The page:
A Spanish captain, Diego de Artieda, writes (1573) a “Relation of the Western Islands.” He enumerates the islands thus far discovered by the Spaniards, describing their location, appearance, and natural resources. He adds much curious information about the natives—concerning their religious beliefs and rites, customs, mode of dress, weapons, food, industries, social condition, etc. Artieda notes all that he has been able to learn concerning Japan and China, with interesting details as to their civilization, and the skill of the Chinese as artisans; he mentions the antiquity of printing among them. He offers to conduct an armed expedition against the coast of China, if the king will supply him with two vessels and eighty soldiers. He advises that Spain abandon the attempt to establish a footing in the Philippines, or else that she ignore the Treaty of Zaragoza and trade with the Moluccas.

Martin Enriquez, viceroy of New Spain, writes (December 5, 1573) to Felipe II, announcing the arrival of ships with despatches from the Philippines. With them has come the Augustinian friar Diego de Herrera, who is on his way to Spain to inform the king of the acts of violence and injustice which are being committed in the islands—especially by the soldiers, who receive no pay and therefore maintain themselves by raids on the native villages. Several Spanish officers have been sent thence to Mexico, by way of punishment for various misdemeanors; from them the viceroy has obtained much information, which he records for the king’s benefit. The resources of the Philippines are great; but “every one Page 11asserts that the chief deficiency of that land is justice; and without justice there is no safety.” A new governor is needed there. Reënforcements and supplies have been sent thither from New Spain every year; but many persons die, and there has been little increase of population. The riches of China incline some of the Spaniards to plan for its subjugation to Spanish power. Commerce with that land would be very desirable; but the viceroy cannot persuade Spanish merchants to embark therein, on the uncertain and vague reports thus far received; moreover, the Chinese already possess all the goods that the Spaniards would export to them. Enriquez asks that some large ships be provided for the Philippine trade, for which he has no vessels of adequate size. He sends to the king a cargo of gold, spices, silks, wax, and other goods. He asks that artillery and rigging be sent him, and supplies for a reënforcement which he is planning to despatch next year to the Philippines. He requests the king to reward the faithful services rendered by Legazpi; and to do so by providing for his daughters, now of marriageable age, and giving to his son Melchior some grant in New Spain. The viceroy asks for orders in various matters, especially in regard to the Inquisition; and enumerates the documents he sends with this letter.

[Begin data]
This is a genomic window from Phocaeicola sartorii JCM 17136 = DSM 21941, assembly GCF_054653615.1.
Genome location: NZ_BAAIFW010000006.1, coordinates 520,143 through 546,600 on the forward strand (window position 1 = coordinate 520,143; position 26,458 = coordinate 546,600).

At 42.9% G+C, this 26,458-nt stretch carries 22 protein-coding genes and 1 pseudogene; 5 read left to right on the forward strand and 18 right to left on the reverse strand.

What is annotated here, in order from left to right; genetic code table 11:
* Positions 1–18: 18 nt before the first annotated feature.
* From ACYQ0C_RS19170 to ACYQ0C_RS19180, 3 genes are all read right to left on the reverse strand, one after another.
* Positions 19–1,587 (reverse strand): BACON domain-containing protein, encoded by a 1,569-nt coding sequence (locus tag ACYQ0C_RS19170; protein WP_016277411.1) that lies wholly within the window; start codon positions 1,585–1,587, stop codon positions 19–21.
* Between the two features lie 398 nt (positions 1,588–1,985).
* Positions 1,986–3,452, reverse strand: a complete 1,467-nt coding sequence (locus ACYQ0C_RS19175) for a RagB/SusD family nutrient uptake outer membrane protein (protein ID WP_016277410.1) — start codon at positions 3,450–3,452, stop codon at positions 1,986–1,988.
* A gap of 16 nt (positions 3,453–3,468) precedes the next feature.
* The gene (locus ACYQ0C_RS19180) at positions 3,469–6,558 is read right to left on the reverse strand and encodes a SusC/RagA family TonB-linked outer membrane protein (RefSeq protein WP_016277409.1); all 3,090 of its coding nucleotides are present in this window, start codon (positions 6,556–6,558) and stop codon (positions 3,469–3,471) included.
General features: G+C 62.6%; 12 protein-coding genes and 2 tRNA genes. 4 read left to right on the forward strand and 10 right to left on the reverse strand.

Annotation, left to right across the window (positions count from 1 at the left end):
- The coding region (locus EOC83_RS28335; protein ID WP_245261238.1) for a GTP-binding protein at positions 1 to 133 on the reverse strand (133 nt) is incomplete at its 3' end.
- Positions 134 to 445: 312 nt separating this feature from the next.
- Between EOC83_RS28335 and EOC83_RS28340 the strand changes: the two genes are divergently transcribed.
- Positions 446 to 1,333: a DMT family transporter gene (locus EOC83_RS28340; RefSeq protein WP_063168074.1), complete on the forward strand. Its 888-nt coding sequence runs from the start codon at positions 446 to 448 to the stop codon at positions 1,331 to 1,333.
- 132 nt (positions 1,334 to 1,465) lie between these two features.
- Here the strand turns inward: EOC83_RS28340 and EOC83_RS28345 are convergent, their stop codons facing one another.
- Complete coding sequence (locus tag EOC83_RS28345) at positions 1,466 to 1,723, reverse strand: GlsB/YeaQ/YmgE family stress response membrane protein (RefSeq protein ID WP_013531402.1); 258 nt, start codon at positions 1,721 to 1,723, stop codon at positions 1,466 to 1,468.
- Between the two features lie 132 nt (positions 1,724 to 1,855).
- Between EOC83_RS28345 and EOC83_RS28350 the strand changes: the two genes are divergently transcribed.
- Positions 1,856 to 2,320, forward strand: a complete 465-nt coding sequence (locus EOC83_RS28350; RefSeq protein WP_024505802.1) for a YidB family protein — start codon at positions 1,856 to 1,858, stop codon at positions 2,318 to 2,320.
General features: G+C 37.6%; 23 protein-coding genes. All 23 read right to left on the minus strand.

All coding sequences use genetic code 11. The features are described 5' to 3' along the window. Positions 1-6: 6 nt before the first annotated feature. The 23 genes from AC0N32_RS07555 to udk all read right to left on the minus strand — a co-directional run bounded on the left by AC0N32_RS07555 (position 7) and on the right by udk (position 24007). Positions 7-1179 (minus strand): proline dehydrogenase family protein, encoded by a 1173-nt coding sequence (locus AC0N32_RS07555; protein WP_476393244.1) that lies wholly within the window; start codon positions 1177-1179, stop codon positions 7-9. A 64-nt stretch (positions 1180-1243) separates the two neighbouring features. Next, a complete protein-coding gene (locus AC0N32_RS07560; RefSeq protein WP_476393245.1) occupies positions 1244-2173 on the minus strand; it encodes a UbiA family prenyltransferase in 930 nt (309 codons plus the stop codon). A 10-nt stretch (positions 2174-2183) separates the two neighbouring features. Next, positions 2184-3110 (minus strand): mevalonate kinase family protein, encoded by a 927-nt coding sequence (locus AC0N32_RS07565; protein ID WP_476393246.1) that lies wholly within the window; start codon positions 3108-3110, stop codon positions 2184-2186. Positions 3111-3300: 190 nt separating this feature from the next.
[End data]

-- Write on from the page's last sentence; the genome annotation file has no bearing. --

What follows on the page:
Andrés de Mirandaola writes (January 8, 1574) to the king. He enumerates the gold mines thus far discovered in the Philippines, and the advantages possessed by the islands; and urges the establishment of Spanish power therein. He describes, as well as he can from reports, the extent and resources of China, and hints that Spain might find it worth while to conquer that rich kingdom. Page 12